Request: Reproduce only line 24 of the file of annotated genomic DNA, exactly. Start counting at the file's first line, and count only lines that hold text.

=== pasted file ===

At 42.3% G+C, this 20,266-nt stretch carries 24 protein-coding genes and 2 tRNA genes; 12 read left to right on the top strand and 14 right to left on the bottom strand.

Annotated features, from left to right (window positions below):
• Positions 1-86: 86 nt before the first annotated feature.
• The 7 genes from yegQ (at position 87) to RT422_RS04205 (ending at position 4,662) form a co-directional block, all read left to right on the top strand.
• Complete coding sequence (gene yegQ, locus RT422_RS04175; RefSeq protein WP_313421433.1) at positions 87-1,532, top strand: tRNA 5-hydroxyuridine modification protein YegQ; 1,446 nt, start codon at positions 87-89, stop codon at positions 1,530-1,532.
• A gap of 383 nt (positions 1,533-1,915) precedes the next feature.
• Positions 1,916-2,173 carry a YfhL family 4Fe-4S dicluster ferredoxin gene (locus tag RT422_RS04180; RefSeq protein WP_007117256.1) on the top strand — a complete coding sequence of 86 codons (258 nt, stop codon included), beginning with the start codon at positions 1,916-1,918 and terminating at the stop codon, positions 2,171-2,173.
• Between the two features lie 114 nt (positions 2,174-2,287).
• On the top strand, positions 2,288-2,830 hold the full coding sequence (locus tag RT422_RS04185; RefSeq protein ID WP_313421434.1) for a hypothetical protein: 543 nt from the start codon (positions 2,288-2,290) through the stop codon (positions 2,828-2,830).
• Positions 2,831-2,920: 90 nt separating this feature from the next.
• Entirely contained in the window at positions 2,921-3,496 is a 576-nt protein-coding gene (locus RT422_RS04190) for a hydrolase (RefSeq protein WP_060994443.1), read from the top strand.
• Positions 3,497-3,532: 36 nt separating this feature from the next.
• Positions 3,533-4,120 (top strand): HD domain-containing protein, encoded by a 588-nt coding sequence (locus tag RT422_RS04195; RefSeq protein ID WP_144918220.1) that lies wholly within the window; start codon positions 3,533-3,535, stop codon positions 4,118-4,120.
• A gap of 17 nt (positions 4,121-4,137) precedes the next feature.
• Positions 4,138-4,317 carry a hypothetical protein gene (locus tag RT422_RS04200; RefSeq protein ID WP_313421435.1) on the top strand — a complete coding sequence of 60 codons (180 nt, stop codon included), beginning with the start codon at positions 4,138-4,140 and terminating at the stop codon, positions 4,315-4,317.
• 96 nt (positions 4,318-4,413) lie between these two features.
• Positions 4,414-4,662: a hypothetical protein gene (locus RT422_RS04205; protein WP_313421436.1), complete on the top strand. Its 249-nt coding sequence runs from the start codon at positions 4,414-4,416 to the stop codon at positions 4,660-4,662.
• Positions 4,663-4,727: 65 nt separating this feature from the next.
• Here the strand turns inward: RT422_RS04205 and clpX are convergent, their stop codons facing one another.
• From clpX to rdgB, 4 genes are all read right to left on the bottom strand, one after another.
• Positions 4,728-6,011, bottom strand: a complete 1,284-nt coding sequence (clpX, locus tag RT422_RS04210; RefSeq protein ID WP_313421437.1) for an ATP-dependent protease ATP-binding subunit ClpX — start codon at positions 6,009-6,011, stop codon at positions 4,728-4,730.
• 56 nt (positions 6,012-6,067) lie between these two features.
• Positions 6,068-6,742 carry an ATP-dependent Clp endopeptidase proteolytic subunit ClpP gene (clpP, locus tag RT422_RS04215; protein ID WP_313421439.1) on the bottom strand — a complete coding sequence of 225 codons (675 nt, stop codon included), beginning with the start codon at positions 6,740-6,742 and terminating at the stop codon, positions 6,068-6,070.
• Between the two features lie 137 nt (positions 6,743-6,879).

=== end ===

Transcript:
• Between the two features lie 137 nt (positions 6,743-6,879).